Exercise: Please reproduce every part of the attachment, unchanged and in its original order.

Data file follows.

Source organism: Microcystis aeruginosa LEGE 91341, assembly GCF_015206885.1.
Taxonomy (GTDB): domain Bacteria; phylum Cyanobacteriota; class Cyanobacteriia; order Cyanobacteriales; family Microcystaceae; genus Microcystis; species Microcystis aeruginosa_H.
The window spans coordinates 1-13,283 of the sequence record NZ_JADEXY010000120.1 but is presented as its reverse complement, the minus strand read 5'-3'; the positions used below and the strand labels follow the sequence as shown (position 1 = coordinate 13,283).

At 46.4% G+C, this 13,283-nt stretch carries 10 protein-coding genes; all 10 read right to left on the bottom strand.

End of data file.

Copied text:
Source organism: Microcystis aeruginosa LEGE 91341, assembly GCF_015206885.1.
Taxonomy (GTDB): domain Bacteria; phylum Cyanobacteriota; class Cyanobacteriia; order Cyanobacteriales; family Microcystaceae; genus Microcystis; species Microcystis aeruginosa_H.
The window spans coordinates 1-13,283 of the sequence record NZ_JADEXY010000120.1 but is presented as its reverse complement, the minus strand read 5'-3'; the positions used below and the strand labels follow the sequence as shown (position 1 = coordinate 13,283).

At 46.4% G+C, this 13,283-nt stretch carries 10 protein-coding genes; all 10 read right to left on the bottom strand.